The modern and contemporary art collection at Leeum comprises leading works of Korean art from 1910 onwards, along with important examples of international art since 1945. The collection includes works by early modern Korean painters such as Lee Sang-beom and Byeon Kwan-sik who used traditional ink painting method, as well as Lee In-sung, Lee Joong-seop, Park Soo-keun and Chang Uc-chin, who sought to express universal Korean sentiments in Western-style painting methods. In addition, the collection has important works by Kim Whan-ki and Nam Jun Paik, who paved the way for the international recognition of Korean art, as well as other works by mid-career artists such as Lee Bul and Do Ho Suh.
Leeum’s collection of international art focuses on works produced since 1945. The extensive collection ranges from the works of such pioneers in modern Western art such as Alberto Giacometti, Francis Bacon, Mark Rothko, Joseph Beuys, and Andy Warhol to established contemporary artists, including Damien Hirst, Jeff Koons, and Andreas Gursky. In addition, a growing number of works by non-Western artists within the collection reflects the dynamic and multi-centered nature of contemporary art.
The modern and contemporary art permanent collection galleries in MUSEUM 2 consist of three exhibitions under the overarching theme of Beyond Space. Each floor is respectively arranged around the topics of the expressionist tendency in modern art, investigations on the fundamental elements of art and expanded and hybrid art practices of recent. The clash and harmony between the local and the international is a common issue in non-Western countries including the ones in Asia. In these galleries, we eschewed regional or historical arrangement, and thematically exhibited Korean and international art in order to show the correspondence of influences.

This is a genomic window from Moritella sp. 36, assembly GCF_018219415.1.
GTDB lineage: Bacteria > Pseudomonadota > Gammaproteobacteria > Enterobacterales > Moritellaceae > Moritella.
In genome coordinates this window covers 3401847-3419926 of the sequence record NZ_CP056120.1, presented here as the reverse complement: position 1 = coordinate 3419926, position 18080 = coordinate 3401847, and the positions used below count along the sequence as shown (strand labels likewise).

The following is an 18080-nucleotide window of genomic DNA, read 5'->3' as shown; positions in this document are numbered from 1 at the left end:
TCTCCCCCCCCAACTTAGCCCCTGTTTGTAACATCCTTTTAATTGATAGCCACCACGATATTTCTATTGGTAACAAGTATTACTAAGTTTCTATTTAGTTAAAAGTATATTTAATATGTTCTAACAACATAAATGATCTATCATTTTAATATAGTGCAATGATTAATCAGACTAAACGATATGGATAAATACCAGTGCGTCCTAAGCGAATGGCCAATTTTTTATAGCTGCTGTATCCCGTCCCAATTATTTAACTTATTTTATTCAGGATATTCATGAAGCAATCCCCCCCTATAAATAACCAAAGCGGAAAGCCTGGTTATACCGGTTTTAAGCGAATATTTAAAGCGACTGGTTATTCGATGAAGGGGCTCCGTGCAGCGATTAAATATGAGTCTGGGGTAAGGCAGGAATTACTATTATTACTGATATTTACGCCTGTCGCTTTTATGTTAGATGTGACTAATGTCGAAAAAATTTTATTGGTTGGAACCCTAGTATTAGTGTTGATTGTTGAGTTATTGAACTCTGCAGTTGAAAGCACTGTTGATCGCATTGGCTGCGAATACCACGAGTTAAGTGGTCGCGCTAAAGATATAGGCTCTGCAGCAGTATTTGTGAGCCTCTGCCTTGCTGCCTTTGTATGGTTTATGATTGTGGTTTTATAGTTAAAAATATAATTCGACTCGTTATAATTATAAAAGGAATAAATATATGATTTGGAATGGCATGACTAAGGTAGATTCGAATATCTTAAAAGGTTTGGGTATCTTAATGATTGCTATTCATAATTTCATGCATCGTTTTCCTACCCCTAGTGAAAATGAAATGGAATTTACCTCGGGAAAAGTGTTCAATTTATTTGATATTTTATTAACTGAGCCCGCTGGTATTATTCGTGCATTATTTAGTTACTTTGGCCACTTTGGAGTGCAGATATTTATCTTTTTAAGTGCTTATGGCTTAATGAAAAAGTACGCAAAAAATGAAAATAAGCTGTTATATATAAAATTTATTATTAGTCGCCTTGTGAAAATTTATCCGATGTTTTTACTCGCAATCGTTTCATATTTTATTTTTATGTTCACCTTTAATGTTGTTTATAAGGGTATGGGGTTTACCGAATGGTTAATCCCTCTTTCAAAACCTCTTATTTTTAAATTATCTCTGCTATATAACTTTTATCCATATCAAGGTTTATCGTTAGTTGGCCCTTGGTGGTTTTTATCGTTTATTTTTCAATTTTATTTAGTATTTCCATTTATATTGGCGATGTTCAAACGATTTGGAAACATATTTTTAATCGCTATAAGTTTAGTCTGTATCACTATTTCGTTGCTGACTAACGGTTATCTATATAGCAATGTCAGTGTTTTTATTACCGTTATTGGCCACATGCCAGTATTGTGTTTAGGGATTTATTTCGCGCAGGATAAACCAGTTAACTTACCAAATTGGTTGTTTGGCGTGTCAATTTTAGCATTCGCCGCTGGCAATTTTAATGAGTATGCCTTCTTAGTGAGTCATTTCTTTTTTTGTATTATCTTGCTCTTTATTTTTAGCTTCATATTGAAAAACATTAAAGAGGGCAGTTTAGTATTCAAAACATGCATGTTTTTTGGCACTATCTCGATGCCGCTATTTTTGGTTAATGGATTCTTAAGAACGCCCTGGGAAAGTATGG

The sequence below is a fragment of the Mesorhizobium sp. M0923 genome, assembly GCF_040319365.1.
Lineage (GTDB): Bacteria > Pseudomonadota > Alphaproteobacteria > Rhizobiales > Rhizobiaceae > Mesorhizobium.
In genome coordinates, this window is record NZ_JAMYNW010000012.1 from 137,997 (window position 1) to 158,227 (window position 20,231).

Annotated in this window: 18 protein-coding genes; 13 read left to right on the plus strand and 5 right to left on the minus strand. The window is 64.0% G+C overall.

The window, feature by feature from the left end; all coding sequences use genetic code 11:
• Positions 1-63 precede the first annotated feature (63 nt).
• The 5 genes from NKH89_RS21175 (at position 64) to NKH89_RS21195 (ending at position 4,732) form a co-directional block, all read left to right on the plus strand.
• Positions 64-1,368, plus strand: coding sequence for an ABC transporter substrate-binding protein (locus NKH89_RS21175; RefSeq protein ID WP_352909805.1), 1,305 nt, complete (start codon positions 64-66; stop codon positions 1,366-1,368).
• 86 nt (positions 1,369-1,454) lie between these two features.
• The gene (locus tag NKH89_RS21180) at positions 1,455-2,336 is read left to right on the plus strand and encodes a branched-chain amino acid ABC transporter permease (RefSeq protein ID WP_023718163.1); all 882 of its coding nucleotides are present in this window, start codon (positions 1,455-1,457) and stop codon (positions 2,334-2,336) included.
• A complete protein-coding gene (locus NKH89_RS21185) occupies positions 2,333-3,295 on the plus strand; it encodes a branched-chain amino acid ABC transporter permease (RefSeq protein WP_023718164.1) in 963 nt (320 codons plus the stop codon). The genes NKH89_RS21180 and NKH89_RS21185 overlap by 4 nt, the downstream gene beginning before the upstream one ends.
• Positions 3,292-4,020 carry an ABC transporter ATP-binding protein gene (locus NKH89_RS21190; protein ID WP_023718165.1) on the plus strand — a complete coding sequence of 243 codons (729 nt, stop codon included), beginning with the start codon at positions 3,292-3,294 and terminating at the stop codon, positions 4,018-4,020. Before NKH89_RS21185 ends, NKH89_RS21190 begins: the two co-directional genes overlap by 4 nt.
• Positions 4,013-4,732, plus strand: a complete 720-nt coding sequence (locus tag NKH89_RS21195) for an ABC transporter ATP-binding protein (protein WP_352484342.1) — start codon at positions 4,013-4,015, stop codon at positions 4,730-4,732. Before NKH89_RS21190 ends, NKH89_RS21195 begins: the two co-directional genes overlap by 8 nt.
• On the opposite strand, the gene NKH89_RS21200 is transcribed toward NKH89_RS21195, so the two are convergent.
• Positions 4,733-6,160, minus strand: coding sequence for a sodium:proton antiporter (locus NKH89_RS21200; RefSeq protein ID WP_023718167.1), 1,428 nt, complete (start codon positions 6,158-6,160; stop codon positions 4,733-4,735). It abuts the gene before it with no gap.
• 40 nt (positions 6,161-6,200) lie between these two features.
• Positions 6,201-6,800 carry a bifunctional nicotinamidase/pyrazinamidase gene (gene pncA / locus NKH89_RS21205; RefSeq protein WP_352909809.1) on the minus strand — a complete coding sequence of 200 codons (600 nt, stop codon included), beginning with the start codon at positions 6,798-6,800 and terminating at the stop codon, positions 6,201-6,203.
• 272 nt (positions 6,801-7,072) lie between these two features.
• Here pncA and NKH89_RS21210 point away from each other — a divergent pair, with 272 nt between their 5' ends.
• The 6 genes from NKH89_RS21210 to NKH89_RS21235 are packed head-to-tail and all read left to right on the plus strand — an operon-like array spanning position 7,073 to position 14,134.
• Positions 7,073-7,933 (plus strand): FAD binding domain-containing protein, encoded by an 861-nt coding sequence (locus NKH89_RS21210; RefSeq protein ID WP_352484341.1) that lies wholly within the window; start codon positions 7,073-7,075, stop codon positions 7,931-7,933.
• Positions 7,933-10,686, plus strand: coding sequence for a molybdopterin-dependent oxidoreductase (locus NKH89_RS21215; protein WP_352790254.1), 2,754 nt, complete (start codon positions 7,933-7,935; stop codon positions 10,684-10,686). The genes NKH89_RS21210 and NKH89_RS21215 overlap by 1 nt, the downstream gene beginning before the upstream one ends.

This gallery is arranged around the keyword ‘expression.’ Korean modern artists such as Lee Joong-seop, Park Soo-keun and Lee In-sung perceived art in terms of expression, rather than representation. After the 1950s, Abstract Expressionists in the U.S. and Art informel artists in Europe such as Willem de Kooning, Jean Fautrier and Jean Dubuffet, as well as many Korean Artists including Youn Myeong-ro and Chung Chang-sup poured out postwar anxieties onto their canvases. Further, Sigmar Polke, Lim Ok-sang and Zeng Fanzhi conveyed the historical awareness and zeitgeist in expressionistic manner, while Louise Bourgeois and Cecily Brown sought to express personal experiences and sentiments through art. To this day, art continues to be the arena for expressing universal human sensitivities.
This gallery showcases Western Minimalism and Korean dansaekhwa (monochrome) paintings under the title On Abstraction. In Western art, Mark Rothko’s color field paintings of the 1960s continued in the Minimalist works of Ellsworth Kelly, Donald Judd and Agnes Martin, who recognized flatness, color, line and plain geometry as the fundamental elements of painting and sculpture. Concurrently in Korea in the 1970s, dansaekhwa became the main artistic movement that included artists Chung Sang-hwa, Yun Hyong-keun and Ha Chong-hyun and works as diverse as Kim Whan-ki’s late abstract paintings and ink paintings by Kwon Young-woo. These artists focused on the two-dimensionality of painting and composed their canvas in monochrome. While Western Minimalism sought to approach the level of objecthood without the trace of the artist’s touch, Korean dansaekhwa artists sought to reach the transcendental state of losing themselves to become one with their art.
This gallery encompasses diverse tendencies after Pop art in the 1960s under the theme of Beyond Boundaries. Following the lead of Andy Warhol, artists like Cindy Sherman and Richard Prince expanded the realm of art to include popular culture, and the art world became increasingly decentered as boundaries between regions, genres and times became obscured. Since the 1990s, along with various artists from Asia and Africa, Korean artists including Lee Bul and Yang Haegue experienced meteoric rise in the international art world, following in the footsteps of Nam June Paik and Lee Ufan. The contemporary art showcased in this gallery cannot be categorized in a single dominant artistic movement, which makes this floor the most dynamic of the three galleries in MUSEUM 2.